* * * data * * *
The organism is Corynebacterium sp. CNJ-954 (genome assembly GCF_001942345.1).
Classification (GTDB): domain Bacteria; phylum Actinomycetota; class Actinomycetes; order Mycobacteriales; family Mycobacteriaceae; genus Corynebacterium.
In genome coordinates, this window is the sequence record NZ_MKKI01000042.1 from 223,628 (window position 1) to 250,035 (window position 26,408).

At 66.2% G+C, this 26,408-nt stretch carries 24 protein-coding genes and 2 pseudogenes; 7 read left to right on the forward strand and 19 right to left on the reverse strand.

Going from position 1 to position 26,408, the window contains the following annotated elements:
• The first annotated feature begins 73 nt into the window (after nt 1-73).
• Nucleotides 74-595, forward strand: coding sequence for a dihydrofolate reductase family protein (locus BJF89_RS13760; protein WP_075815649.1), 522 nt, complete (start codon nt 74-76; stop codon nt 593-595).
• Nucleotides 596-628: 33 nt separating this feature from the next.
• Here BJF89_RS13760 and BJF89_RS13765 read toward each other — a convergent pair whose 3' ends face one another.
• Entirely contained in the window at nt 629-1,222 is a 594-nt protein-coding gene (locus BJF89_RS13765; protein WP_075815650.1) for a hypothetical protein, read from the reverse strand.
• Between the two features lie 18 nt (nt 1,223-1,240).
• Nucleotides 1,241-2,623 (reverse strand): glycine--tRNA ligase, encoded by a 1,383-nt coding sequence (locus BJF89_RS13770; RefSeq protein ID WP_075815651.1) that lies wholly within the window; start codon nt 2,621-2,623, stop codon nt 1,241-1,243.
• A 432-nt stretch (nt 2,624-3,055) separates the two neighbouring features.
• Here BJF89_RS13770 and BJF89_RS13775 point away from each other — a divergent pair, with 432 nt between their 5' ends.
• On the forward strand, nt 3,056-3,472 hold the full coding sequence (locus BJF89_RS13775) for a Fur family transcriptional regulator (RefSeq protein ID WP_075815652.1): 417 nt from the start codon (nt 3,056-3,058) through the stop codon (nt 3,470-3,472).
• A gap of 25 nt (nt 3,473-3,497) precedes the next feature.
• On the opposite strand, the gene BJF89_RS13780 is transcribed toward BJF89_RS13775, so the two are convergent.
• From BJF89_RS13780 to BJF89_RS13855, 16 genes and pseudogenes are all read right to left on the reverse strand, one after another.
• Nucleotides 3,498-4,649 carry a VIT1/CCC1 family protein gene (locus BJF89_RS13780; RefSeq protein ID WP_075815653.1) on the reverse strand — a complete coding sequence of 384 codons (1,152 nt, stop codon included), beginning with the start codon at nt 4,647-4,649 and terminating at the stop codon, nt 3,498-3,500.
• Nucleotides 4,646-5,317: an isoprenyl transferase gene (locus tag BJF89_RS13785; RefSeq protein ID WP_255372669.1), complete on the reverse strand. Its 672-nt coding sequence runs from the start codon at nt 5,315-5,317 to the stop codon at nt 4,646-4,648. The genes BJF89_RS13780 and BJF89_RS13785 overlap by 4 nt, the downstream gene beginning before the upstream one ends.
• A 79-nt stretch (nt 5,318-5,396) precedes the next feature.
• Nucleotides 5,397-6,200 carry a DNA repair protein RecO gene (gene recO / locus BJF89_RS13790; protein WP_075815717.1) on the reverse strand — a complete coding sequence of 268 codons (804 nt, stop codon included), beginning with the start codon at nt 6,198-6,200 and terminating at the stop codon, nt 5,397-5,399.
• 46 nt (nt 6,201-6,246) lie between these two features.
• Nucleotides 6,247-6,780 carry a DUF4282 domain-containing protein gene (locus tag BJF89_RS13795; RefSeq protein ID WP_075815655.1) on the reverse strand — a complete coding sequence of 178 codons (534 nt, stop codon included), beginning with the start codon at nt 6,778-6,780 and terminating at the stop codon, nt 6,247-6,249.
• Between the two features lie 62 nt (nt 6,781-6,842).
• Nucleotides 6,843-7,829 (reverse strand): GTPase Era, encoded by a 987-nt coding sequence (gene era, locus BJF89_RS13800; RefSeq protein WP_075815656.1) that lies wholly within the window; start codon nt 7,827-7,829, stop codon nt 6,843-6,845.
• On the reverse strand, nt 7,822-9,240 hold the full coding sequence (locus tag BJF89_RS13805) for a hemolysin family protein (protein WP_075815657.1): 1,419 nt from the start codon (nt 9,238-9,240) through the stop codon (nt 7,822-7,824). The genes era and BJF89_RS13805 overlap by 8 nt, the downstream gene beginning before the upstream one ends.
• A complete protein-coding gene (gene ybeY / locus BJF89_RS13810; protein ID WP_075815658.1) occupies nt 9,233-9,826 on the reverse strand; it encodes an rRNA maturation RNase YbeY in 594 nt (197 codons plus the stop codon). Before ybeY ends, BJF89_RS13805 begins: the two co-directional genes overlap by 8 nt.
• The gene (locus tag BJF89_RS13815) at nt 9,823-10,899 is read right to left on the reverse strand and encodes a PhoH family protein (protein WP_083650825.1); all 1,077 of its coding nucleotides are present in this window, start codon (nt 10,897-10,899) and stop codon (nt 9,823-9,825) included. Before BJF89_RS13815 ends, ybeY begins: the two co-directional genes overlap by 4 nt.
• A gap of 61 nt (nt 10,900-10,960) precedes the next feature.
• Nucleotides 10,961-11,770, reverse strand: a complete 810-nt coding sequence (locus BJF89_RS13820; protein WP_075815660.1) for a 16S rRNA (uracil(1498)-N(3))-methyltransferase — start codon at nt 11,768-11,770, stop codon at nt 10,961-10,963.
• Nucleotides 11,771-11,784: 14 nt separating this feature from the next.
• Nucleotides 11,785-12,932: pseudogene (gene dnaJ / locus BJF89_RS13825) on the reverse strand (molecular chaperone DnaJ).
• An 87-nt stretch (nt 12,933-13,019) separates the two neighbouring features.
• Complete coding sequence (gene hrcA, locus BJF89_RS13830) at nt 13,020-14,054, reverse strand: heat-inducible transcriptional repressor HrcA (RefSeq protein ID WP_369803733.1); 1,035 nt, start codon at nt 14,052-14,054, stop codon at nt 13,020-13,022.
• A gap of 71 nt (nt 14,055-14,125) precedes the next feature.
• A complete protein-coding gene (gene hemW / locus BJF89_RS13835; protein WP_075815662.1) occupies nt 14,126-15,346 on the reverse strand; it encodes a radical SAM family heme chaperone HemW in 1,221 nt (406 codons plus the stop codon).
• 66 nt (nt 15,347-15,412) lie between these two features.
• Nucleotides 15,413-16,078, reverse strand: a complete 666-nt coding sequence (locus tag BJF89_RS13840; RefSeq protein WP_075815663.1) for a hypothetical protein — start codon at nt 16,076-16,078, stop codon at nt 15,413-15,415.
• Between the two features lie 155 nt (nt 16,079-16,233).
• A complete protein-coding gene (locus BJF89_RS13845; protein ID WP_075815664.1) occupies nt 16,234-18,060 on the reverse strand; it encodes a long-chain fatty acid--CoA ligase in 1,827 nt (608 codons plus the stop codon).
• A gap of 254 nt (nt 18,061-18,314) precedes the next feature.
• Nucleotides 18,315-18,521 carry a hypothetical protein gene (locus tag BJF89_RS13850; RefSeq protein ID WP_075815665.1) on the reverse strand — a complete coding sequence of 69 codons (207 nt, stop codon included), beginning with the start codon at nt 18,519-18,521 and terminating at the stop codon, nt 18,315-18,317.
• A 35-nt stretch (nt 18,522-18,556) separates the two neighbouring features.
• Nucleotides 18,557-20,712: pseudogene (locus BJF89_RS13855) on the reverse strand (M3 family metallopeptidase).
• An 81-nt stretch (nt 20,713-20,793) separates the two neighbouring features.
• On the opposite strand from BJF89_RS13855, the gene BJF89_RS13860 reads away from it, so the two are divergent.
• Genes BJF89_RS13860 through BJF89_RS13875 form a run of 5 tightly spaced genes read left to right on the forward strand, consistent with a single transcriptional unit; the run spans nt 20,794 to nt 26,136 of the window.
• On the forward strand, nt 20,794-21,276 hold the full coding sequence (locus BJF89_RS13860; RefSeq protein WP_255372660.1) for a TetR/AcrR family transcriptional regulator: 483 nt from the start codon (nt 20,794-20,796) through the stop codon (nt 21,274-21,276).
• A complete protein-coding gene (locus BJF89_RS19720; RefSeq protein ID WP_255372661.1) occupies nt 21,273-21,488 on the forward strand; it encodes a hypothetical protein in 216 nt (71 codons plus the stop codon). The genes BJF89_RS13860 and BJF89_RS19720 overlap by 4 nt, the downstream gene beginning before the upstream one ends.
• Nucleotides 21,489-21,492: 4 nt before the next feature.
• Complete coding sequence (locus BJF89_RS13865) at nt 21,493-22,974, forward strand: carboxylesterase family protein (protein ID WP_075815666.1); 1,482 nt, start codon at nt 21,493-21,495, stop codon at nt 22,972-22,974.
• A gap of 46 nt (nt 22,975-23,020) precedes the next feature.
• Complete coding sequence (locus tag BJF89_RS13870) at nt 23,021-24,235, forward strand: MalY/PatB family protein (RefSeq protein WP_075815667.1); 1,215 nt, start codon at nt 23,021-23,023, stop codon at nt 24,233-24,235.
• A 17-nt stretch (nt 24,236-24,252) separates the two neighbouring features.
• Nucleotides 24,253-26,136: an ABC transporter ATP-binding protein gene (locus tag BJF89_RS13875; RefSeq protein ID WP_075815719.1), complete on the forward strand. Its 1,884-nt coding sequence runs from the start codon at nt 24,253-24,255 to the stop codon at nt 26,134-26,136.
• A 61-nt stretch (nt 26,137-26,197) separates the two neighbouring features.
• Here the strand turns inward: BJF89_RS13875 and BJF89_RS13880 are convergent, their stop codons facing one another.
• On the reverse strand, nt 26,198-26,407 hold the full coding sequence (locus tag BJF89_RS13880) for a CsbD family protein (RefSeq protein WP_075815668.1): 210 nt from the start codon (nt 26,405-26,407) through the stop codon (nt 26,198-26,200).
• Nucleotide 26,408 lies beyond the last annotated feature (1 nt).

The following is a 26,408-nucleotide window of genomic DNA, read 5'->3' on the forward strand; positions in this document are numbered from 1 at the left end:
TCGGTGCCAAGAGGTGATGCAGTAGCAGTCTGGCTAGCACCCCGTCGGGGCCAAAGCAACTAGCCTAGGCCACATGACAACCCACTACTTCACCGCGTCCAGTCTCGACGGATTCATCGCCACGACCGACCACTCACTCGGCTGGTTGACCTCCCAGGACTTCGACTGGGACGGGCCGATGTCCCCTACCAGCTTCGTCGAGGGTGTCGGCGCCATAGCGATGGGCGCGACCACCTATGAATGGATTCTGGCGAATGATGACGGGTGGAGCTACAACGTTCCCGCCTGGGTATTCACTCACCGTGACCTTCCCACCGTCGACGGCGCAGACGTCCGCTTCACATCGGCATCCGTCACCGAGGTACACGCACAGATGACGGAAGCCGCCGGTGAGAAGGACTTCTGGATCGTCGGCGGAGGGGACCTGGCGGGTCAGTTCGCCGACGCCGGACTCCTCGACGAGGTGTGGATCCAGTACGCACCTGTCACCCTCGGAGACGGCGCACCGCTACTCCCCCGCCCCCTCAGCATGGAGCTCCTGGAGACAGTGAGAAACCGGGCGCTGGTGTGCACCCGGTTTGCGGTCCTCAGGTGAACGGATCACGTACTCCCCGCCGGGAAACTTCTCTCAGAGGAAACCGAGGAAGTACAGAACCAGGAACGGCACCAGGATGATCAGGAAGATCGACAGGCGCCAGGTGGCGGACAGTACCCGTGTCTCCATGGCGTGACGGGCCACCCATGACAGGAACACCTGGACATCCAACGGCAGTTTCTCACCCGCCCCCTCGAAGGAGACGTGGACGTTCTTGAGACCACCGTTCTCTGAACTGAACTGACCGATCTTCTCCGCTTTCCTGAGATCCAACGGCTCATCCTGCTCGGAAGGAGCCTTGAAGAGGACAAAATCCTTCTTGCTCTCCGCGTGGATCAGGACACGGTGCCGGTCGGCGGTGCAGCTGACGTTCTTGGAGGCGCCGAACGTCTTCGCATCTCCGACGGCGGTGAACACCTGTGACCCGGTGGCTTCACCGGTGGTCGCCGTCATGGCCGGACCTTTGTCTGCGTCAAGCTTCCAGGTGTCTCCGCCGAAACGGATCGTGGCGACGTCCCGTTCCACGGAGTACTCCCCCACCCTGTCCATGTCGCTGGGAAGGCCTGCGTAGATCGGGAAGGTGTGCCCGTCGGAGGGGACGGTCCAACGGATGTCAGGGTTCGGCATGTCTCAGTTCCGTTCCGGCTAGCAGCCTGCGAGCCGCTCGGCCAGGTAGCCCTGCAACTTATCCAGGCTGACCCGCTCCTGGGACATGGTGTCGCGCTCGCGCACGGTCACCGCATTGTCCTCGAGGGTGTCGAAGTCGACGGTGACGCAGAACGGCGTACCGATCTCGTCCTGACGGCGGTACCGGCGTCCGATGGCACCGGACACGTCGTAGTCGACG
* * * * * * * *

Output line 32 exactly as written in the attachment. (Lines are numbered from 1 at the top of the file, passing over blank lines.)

• Nucleotides 11,771-11,784: 14 nt separating this feature from the next.